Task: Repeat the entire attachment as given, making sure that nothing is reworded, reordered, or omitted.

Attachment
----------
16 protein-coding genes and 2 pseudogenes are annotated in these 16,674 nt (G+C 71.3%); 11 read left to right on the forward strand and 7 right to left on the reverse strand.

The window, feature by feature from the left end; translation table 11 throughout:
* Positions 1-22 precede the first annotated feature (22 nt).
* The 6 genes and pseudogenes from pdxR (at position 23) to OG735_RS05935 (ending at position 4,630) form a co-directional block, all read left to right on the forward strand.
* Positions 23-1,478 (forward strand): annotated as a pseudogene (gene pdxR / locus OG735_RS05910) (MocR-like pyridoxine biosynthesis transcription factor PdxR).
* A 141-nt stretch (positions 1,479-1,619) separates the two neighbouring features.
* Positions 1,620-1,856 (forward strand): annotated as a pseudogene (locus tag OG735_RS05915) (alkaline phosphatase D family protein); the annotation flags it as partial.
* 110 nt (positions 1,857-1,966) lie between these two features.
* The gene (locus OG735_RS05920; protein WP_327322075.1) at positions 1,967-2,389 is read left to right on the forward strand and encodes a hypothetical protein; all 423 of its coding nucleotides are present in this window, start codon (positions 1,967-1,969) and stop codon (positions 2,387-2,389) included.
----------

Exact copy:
16 protein-coding genes and 2 pseudogenes are annotated in these 16,674 nt (G+C 71.3%); 11 read left to right on the forward strand and 7 right to left on the reverse strand.

The window, feature by feature from the left end; translation table 11 throughout:
* Positions 1-22 precede the first annotated feature (22 nt).
* The 6 genes and pseudogenes from pdxR (at position 23) to OG735_RS05935 (ending at position 4,630) form a co-directional block, all read left to right on the forward strand.
* Positions 23-1,478 (forward strand): annotated as a pseudogene (gene pdxR / locus OG735_RS05910) (MocR-like pyridoxine biosynthesis transcription factor PdxR).
* A 141-nt stretch (positions 1,479-1,619) separates the two neighbouring features.
* Positions 1,620-1,856 (forward strand): annotated as a pseudogene (locus tag OG735_RS05915) (alkaline phosphatase D family protein); the annotation flags it as partial.
* 110 nt (positions 1,857-1,966) lie between these two features.
* The gene (locus OG735_RS05920; protein WP_327322075.1) at positions 1,967-2,389 is read left to right on the forward strand and encodes a hypothetical protein; all 423 of its coding nucleotides are present in this window, start codon (positions 1,967-1,969) and stop codon (positions 2,387-2,389) included.